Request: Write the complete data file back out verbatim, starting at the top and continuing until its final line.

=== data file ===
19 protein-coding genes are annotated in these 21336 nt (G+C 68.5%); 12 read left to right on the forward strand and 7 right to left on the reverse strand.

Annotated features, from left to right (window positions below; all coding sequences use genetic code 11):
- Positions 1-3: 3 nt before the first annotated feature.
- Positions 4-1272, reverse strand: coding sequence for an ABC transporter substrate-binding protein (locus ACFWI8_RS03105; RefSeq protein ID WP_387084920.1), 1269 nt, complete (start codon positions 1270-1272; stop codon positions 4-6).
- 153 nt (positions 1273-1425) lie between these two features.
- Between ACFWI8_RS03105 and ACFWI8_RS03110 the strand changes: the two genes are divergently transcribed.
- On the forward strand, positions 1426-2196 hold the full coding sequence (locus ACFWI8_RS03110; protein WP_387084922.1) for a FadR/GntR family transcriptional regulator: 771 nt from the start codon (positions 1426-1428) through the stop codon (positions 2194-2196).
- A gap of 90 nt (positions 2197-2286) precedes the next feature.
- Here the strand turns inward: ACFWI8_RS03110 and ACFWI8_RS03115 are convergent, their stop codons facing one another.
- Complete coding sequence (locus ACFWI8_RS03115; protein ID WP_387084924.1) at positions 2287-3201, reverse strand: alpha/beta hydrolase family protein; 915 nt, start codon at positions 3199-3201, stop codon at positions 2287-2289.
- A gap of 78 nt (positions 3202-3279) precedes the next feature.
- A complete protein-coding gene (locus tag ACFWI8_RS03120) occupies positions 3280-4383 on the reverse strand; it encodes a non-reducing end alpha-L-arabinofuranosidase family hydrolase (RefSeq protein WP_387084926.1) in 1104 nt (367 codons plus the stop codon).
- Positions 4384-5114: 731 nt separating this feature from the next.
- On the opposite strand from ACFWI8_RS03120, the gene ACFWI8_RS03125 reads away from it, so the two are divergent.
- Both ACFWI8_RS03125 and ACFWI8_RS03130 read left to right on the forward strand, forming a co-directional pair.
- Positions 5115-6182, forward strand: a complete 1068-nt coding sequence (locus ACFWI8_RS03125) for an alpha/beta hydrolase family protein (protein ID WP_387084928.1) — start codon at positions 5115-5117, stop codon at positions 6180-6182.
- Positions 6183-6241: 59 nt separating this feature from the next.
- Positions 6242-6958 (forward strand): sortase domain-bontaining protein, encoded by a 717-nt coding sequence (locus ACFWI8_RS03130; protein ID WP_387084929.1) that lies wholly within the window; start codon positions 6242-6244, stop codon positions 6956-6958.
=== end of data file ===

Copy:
19 protein-coding genes are annotated in these 21336 nt (G+C 68.5%); 12 read left to right on the forward strand and 7 right to left on the reverse strand.

Annotated features, from left to right (window positions below; all coding sequences use genetic code 11):
- Positions 1-3: 3 nt before the first annotated feature.
- Positions 4-1272, reverse strand: coding sequence for an ABC transporter substrate-binding protein (locus ACFWI8_RS03105; RefSeq protein ID WP_387084920.1), 1269 nt, complete (start codon positions 1270-1272; stop codon positions 4-6).
- 153 nt (positions 1273-1425) lie between these two features.
- Between ACFWI8_RS03105 and ACFWI8_RS03110 the strand changes: the two genes are divergently transcribed.
- On the forward strand, positions 1426-2196 hold the full coding sequence (locus ACFWI8_RS03110; protein WP_387084922.1) for a FadR/GntR family transcriptional regulator: 771 nt from the start codon (positions 1426-1428) through the stop codon (positions 2194-2196).
- A gap of 90 nt (positions 2197-2286) precedes the next feature.
- Here the strand turns inward: ACFWI8_RS03110 and ACFWI8_RS03115 are convergent, their stop codons facing one another.
- Complete coding sequence (locus ACFWI8_RS03115; protein ID WP_387084924.1) at positions 2287-3201, reverse strand: alpha/beta hydrolase family protein; 915 nt, start codon at positions 3199-3201, stop codon at positions 2287-2289.
- A gap of 78 nt (positions 3202-3279) precedes the next feature.
- A complete protein-coding gene (locus tag ACFWI8_RS03120) occupies positions 3280-4383 on the reverse strand; it encodes a non-reducing end alpha-L-arabinofuranosidase family hydrolase (RefSeq protein WP_387084926.1) in 1104 nt (367 codons plus the stop codon).
- Positions 4384-5114: 731 nt separating this feature from the next.
- On the opposite strand from ACFWI8_RS03120, the gene ACFWI8_RS03125 reads away from it, so the two are divergent.
- Both ACFWI8_RS03125 and ACFWI8_RS03130 read left to right on the forward strand, forming a co-directional pair.
- Positions 5115-6182, forward strand: a complete 1068-nt coding sequence (locus ACFWI8_RS03125) for an alpha/beta hydrolase family protein (protein ID WP_387084928.1) — start codon at positions 5115-5117, stop codon at positions 6180-6182.
- Positions 6183-6241: 59 nt separating this feature from the next.
- Positions 6242-6958 (forward strand): sortase domain-bontaining protein, encoded by a 717-nt coding sequence (locus ACFWI8_RS03130; protein ID WP_387084929.1) that lies wholly within the window; start codon positions 6242-6244, stop codon positions 6956-6958.